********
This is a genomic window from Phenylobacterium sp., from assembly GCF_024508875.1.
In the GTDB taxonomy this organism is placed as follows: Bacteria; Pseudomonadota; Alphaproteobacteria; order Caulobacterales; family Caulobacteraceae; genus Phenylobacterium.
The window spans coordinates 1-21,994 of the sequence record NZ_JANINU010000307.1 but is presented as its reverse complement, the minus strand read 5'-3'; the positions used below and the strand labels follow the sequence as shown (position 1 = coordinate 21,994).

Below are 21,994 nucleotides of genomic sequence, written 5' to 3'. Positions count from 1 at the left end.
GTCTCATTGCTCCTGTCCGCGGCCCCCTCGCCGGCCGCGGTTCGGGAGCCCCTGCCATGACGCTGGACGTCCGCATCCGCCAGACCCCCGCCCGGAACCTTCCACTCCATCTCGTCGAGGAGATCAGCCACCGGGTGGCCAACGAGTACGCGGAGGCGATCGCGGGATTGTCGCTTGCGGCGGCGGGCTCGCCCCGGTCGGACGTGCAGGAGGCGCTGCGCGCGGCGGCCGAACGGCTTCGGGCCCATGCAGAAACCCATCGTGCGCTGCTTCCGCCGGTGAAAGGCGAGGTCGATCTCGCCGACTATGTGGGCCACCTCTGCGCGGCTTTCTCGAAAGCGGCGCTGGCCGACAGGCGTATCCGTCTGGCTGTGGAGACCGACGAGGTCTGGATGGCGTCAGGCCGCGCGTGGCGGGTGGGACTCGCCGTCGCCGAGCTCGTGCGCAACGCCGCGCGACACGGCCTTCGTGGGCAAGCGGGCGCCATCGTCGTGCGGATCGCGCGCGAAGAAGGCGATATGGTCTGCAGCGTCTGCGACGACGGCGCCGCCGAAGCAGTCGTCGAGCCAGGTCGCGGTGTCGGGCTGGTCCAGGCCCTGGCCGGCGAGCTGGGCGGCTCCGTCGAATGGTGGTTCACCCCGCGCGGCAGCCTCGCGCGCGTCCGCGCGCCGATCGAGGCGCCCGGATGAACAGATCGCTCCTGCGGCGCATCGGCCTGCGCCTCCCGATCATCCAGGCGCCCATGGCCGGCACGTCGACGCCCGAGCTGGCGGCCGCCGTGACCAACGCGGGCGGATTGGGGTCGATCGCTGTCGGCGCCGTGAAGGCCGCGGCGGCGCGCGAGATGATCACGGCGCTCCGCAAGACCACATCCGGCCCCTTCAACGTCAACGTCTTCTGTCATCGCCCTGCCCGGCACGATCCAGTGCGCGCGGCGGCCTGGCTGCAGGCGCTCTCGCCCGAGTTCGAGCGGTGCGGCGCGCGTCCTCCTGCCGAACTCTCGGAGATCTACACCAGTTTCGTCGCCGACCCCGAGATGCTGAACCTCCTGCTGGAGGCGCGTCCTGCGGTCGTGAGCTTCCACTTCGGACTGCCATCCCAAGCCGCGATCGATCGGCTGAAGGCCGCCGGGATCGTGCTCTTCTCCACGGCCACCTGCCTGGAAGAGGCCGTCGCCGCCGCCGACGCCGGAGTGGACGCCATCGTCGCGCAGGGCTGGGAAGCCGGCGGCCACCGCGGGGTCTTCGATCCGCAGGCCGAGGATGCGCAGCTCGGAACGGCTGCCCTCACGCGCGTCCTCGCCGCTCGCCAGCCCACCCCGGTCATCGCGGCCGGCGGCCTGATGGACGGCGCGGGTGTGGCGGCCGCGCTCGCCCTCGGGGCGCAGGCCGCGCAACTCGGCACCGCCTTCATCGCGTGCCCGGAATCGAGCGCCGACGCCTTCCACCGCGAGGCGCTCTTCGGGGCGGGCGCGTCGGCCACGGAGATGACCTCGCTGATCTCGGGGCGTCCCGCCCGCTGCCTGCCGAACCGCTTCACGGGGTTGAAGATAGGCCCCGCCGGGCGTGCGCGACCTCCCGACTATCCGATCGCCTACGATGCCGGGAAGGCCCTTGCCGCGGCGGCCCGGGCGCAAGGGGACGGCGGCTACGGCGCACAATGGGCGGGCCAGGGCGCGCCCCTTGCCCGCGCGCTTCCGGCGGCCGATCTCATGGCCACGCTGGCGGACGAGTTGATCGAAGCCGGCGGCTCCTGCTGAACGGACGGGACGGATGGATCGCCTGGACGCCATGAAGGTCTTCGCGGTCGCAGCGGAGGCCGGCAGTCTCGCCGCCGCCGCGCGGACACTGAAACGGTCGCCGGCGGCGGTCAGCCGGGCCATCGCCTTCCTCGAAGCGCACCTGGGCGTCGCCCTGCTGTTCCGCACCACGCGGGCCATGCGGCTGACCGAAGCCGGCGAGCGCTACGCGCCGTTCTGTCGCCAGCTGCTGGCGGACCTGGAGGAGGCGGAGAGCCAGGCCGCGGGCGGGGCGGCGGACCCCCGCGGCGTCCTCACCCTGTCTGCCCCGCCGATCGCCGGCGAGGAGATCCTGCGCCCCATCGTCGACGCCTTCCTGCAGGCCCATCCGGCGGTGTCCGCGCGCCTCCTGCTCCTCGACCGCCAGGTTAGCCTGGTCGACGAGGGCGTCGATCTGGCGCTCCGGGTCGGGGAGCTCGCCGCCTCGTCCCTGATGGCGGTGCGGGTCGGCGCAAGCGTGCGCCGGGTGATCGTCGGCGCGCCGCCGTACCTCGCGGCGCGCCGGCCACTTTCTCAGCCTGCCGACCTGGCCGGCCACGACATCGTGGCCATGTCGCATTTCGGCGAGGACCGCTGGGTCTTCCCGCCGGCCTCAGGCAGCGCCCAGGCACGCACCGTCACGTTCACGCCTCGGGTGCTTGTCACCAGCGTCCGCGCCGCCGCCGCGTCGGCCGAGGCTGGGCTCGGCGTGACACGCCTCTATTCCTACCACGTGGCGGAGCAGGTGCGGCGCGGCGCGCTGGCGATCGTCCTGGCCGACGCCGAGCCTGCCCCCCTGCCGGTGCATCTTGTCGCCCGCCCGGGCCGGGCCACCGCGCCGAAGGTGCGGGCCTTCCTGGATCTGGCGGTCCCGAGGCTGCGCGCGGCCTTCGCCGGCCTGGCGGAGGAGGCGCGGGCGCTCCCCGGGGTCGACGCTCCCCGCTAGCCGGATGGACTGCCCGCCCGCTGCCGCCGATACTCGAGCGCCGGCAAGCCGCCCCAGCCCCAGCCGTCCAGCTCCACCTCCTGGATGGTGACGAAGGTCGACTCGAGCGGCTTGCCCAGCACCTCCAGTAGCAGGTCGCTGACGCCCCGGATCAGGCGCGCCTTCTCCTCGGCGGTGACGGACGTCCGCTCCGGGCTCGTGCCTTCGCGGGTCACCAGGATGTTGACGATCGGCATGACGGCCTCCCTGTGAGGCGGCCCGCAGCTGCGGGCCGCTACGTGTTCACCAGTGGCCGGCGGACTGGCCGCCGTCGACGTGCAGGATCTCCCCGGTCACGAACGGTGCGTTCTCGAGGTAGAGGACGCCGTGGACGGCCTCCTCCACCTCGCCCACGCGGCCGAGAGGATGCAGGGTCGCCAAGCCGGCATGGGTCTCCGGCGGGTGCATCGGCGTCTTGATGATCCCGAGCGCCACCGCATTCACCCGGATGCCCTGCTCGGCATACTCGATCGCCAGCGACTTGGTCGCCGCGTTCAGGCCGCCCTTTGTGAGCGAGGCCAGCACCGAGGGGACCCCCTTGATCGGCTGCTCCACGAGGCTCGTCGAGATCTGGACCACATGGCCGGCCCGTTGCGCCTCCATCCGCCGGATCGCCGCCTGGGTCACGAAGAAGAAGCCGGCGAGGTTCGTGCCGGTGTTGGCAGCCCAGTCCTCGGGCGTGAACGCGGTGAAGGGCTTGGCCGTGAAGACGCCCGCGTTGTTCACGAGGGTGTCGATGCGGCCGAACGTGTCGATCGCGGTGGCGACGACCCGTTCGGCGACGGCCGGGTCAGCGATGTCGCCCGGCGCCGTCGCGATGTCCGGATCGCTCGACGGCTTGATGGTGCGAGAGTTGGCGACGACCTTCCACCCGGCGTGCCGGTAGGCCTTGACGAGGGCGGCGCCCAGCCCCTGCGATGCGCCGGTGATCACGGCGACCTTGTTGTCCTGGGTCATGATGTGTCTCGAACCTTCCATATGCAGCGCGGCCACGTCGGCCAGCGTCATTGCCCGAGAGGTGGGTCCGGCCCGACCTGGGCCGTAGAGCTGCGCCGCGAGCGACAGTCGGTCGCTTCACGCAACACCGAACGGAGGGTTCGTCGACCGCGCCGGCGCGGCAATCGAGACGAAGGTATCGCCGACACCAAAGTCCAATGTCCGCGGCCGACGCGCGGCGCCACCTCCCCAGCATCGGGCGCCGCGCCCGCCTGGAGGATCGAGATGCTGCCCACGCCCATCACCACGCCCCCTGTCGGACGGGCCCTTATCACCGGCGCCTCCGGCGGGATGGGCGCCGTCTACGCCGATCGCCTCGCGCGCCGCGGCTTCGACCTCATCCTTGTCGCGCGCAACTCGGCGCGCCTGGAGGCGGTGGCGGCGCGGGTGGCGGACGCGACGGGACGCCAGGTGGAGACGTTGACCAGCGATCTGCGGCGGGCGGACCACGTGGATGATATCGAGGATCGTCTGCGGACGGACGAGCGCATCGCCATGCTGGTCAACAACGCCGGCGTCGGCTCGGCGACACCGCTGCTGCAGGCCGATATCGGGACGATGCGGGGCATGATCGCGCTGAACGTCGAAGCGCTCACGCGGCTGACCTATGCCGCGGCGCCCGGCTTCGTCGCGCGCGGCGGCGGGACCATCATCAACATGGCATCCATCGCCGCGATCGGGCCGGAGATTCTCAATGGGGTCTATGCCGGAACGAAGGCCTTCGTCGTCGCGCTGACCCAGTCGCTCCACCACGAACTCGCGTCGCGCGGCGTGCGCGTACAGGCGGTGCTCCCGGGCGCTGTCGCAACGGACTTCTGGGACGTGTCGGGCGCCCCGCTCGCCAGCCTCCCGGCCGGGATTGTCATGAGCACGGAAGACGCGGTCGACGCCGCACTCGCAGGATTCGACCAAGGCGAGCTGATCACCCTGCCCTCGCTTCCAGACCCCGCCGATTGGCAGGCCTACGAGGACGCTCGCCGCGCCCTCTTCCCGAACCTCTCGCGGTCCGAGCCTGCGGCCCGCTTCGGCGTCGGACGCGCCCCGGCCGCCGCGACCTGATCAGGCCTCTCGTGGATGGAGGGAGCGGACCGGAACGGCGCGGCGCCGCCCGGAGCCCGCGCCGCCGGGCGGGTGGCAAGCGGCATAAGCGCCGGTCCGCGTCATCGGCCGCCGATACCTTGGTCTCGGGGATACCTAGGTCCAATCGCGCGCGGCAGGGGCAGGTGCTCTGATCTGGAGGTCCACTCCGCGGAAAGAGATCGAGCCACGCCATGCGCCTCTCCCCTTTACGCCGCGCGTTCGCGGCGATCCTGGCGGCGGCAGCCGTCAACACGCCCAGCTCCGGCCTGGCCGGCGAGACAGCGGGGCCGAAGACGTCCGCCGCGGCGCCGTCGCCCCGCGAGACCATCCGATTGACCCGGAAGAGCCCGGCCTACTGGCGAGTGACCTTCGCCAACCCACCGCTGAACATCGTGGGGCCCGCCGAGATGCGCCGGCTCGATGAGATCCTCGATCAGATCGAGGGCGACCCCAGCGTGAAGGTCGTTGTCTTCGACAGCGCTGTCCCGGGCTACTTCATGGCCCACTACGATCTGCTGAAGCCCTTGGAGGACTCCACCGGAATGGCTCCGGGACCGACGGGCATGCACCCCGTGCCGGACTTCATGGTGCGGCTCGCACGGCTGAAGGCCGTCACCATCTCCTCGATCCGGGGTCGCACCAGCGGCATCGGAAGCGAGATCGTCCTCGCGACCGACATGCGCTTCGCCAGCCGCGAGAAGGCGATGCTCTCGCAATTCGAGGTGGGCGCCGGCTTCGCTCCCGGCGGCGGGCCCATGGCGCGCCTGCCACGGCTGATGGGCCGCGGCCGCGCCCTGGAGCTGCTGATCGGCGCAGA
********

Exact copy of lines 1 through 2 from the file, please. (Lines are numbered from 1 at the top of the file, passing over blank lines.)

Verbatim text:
This is a genomic window from Phenylobacterium sp., from assembly GCF_024508875.1.
In the GTDB taxonomy this organism is placed as follows: Bacteria; Pseudomonadota; Alphaproteobacteria; order Caulobacterales; family Caulobacteraceae; genus Phenylobacterium.